Where to Eat on Lago di Dobbiaco
The easy hike around Lago di Dobbiaco is unlikely to work up an appetite unless watching ducks and swans dive for minnows inspires your hunger. Regardless, dining with a view of one of the prettiest lakes in the Dolomites is a fine way to unwind.
Two establishments sit shoreside: Seerestaurant (also known as Ristorante Lago di Dobbiaco) and Restaurant Seeschupfe (also known as Ristorante Il Fienile). Both offer a visual feast with their menus and are open for lunch and dinner during the primary tourist seasons.
Another dining option to consider is a shoreside picnic. Plenty of spots along the nature trail invite you to sit and nibble on a Tyrolean snack hiding in your backpack or lay out a sumptuous spread picked up from one of the many farmer’s markets in the nearby towns.
Additional Things to Do at Lago di Dobbiaco
Make a Splash – If you are visiting the Dolomites in the summer, you can go for a swim in Lago di Dobbiaco. Just be aware that the temperature at your hotel pool will be toasty compared to the lake. According to the Toblacher See campground, the water temperature of Dobbiaco never exceeds 60°F (16 °C).
Cast a Line – Fishing is allowed on Lago di Dobbiaco from dawn to dusk. You can pull river, marbled and rainbow trout from the lake, as well as European grayling, a fetching freshwater fish in the salmon family. Fishing Dobbiaco requires a valid license and a day permit, which can be purchased at the Dobbiaco tourist office located near the entrance to Val di Landro. Staff will also provide information on equipment rental in town.
Skate, Ski, Snowshoe, Run – If you are hitting the slopes in the Dolomites during the winter, come down to earth for a bit and visit Lago di Dobbiaco. The lake completely freezes over making it a popular winter sports destination for skating, cross-country skiing, snowshoeing and even curling. During the Christmas season, Dobbiaco hosts the largest Krampus Run in South Tyrol. Close to 600 Krampus participants from Austria, Germany, and Switzerland descend upon the town square, creating an evening filled with ancestral fright.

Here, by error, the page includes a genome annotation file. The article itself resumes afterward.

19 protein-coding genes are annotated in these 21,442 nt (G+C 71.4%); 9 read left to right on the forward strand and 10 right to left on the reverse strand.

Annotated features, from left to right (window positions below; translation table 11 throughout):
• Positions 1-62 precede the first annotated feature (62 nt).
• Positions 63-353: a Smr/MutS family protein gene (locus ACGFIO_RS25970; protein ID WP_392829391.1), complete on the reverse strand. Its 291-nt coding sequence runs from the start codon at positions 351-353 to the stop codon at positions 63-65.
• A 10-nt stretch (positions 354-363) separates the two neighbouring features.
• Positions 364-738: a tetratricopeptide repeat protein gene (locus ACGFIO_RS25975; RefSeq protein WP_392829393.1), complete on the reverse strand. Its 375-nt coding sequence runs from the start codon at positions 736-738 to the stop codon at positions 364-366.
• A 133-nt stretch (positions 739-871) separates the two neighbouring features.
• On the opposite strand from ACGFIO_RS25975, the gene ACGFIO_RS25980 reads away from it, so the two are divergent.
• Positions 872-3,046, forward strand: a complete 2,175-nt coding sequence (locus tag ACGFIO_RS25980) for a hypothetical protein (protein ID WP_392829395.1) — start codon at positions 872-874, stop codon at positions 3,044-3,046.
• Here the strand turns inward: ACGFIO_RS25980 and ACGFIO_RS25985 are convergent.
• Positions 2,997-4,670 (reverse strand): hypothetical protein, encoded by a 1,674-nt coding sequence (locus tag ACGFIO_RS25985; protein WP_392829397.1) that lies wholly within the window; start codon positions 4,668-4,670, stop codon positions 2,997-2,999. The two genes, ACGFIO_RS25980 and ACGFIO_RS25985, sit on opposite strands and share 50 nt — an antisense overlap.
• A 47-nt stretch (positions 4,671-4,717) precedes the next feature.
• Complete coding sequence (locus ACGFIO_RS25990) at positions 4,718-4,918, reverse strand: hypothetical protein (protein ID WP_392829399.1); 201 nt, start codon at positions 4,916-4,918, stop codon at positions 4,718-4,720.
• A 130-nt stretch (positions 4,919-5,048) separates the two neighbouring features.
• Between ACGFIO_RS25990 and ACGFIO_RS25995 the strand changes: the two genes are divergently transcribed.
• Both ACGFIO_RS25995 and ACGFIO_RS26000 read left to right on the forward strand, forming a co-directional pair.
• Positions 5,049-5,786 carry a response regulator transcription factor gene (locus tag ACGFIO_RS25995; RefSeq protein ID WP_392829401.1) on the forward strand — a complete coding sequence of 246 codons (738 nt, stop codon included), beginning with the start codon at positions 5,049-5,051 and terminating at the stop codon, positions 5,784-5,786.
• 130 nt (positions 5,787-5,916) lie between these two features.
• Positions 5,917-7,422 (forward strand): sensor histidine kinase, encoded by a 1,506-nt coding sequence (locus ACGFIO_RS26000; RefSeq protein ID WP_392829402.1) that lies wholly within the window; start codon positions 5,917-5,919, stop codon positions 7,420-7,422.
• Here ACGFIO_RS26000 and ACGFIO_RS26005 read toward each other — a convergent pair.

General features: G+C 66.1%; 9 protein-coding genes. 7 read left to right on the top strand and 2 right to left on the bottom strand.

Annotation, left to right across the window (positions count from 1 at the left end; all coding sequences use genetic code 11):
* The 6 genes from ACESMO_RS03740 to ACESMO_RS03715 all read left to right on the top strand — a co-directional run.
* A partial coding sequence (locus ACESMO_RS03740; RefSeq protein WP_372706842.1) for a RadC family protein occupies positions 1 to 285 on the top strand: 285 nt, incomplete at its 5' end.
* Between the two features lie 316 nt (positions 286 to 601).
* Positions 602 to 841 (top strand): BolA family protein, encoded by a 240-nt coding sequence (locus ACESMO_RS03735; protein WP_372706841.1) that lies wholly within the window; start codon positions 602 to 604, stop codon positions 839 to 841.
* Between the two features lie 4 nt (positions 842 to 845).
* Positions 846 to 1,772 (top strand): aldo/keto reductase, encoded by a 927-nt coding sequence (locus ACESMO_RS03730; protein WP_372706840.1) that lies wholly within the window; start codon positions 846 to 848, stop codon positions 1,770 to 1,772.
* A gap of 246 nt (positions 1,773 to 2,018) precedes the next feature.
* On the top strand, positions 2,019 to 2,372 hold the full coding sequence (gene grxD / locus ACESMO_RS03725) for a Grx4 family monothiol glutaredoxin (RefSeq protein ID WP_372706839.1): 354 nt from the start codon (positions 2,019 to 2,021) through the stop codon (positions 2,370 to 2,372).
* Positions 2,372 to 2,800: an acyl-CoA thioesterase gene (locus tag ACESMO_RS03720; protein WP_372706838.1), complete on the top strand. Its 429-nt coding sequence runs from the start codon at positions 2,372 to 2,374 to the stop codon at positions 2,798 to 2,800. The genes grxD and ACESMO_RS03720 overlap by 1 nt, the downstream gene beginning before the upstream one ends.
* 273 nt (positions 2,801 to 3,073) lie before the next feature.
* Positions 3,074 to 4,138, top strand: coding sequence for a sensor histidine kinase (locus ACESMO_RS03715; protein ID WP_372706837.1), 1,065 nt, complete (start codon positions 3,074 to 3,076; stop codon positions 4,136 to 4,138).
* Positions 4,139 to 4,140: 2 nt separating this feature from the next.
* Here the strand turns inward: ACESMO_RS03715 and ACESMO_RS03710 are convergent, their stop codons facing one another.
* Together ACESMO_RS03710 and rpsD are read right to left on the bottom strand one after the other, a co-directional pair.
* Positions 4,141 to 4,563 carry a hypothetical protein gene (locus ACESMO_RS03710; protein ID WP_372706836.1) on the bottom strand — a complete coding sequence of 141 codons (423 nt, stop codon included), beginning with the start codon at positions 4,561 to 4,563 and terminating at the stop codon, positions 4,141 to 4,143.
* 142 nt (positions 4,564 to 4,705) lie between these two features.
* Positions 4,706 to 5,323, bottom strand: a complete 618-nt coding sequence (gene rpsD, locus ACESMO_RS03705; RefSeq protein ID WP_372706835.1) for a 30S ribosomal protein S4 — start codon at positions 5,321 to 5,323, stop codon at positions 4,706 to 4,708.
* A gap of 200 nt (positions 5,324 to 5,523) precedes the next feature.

Stroll the Cobblestoned Streets of Dobbiaco – As we noted above, Dobbiaco brims with antiquity and architecture. While visiting Lago di Dobbiaco, you should make plans to tour the town too. If you are a fan of classical music, consider timing your trip during the Gustav Mahler Music Weeks, which takes place during the last half of July each year. Gustav Mahler spent the final summers of his life in Dobbiaco. The soaring beauty all around him inspired his final compositions including his symphonic masterpiece “The Song of the Earth”.
Lago di Dobbiaco Map
The below map provides a bird’s eye view of Lago di Dobbiaco and the nature trail that encircles the lake. As we mentioned earlier, we prefer to walk counter-clockwise, but if you encounter a crowd making the journey around the lake just head in the opposite direction to enjoy a more peaceful walk.
Where to Stay on the Lake
Picture waking up to the morning sun softly kissing the emerald blue of Lago di Dobbiaco. If this appeals to you, then consider staying in one of two hotels located lakeside.
The historic Hotel Baur am See (also known as Hotel Baur Al Lago) is a charming gem located on the eastern shore. Opened in 1901, the hotel effortlessly combines traditional Alpine architecture with modern amenities, creating an elegant yet cozy atmosphere.
On the northwestern shore lies the Skyview Chalets. Ideal for couples seeking a romantic getaway, these adults-only mini-lodges offer a serene retreat. Each chalet boasts a direct vista of Lago di Dobbiaco, complemented by a sun deck and a whirlpool, providing the perfect setting for relaxation and connection.
If camping in the Dolomites sounds up your alley, then consider “roughing” it at Camping Toblacher See. This popular campground right above the lake offers a tent meadow and pitches for caravans, campervans, and motorhomes.
How to Get to Lago di Dobbiaco
As we mentioned earlier, you can easily walk to Lago di Dobbiaco from the center of Dobbiaco. Simply follow trail no. 29 signposts for the lake and you will be there in about an hour.
If you choose to drive to Lago di Dobbiaco, there are a couple of options for parking. A spacious car park is available on the eastern shore right off the SS51 road. It is 2 EUR to park for a couple of hours. Another Lago di Dobbiaco parking option is at the Seerestaurant. As long as you dine first, you can park for free.